On Tuesday, the UC Berkeley Osher Lifelong Learning Institute held a virtual interview with professor Lawrence Rosenthal, the UC Berkeley Center for Right-Wing Studies’ founder, lead researcher and current chair.
The talk was held over Zoom, with nearly 500 viewers at its peak. In his opening presentation, Rosenthal addressed a number of political issues, including 20th-century fascism in Europe, modern-day nationalist regimes across the globe, white supremacy and the “alt-right,” or white nationalist, political movement in the United States.
Following the presentation, Bill Sokol, a Bay Area labor and employment lawyer and San Francisco State University lecturer, asked Rosenthal a series of questions. The interview began with Rosenthal’s assessment of the current state of the far-right in the United States.
“This is an extraordinary moment because we’ve had two ‘on the streets’ protest movements consecutively — the anti-lockdown demonstrations, followed by the George Floyd protests,” Rosenthal said.
According to Rosenthal, most anti-lockdown protesters were supporters of right-wing constitutional populism, an ideological faction that focuses on violations of individual rights and freedoms.
With the advent of COVID-19, Rosenthal explained, constitutional populism has morphed into “populist epidemiology,” which argues that doctors and public health experts should not have the authority to force citizens to take certain health precautions.
While disparate far-right groups were generally united in their support for the anti-lockdown movement, they differed in their responses to protests over Floyd’s death.
“On the one hand, the ‘alt-right’ is ideologically driven, and their ideology is white nationalism,” Rosenthal said at the event. “They’re in the tradition of fascists, Nazis and the Ku Klux Klan.”
Given its white nationalist ideology, the “alt-right” staunchly opposed recent Black Lives Matter protests, according to Rosenthal. Alternatively, another right-wing extremist group known as the “Boogaloo Boys” supported recent Black Lives Matter demonstrations because of its hatred for police, Rosenthal added.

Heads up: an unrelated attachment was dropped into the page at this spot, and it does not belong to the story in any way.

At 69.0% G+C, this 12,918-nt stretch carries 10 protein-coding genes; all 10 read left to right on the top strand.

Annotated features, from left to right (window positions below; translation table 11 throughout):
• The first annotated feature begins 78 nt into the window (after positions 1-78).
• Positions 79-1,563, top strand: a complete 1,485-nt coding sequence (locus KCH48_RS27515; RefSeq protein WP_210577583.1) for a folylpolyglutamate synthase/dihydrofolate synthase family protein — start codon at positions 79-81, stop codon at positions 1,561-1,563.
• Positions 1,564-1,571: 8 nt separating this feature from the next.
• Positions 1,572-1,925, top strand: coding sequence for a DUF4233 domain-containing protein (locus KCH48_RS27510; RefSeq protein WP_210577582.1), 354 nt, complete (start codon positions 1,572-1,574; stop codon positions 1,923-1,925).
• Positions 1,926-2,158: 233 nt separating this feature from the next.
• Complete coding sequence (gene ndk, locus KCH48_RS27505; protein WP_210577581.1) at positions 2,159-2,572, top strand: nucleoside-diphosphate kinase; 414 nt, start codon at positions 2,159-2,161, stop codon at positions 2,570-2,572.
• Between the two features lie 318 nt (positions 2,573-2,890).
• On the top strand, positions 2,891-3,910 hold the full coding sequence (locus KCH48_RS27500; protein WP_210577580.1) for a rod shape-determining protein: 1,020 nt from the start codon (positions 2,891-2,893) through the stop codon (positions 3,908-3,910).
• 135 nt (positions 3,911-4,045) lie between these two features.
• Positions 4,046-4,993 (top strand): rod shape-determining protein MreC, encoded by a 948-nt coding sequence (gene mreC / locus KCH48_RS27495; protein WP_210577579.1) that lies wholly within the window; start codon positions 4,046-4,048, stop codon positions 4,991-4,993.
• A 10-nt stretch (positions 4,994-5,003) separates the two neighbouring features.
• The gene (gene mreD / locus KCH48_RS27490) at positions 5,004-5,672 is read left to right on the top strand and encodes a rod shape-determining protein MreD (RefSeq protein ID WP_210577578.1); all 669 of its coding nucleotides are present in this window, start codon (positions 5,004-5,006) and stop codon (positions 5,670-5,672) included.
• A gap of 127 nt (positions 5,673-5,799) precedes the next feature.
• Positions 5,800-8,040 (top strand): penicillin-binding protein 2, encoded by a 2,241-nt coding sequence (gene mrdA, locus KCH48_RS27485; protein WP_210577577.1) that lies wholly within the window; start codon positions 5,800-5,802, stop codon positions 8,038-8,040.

Members of the “Boogaloo Boys” are extreme gun enthusiasts whose goal is to spark a political civil war, or “Boogaloo,” in the United States, Rosenthal explained.
Because police forces stand in the way of this goal and given the lack of a white supremacist ideology central to the group, the “Boogaloo Boys” group was, in large part, unopposed to the movement surrounding victims of police brutality, according to Rosenthal.
Rosenthal also spoke to fears that the United States is edging ever closer to fascism under the Donald Trump administration. While acknowledging the president’s “dangerously authoritarian rhetoric” and actions, Rosenthal said comparisons to other countries’ fascist regimes are imperfect.
It was much easier for past fascist regimes, such as those of Hitler and Mussolini, to establish private militias — controlled by an authoritarian leader — than it would be in the United States. This is because the U.S.’ “military brass,” or top army leadership, is unlikely to allow an authoritarian figure to co-opt the military forces.
Despite what he considers to be exaggerated assertions of the U.S.’ proximity to fascism, Rosenthal said he thinks Trump still poses a threat to the U.S.’ democratic institutions.
“The easiest way to eliminate that threat is to vote him out,” Rosenthal said.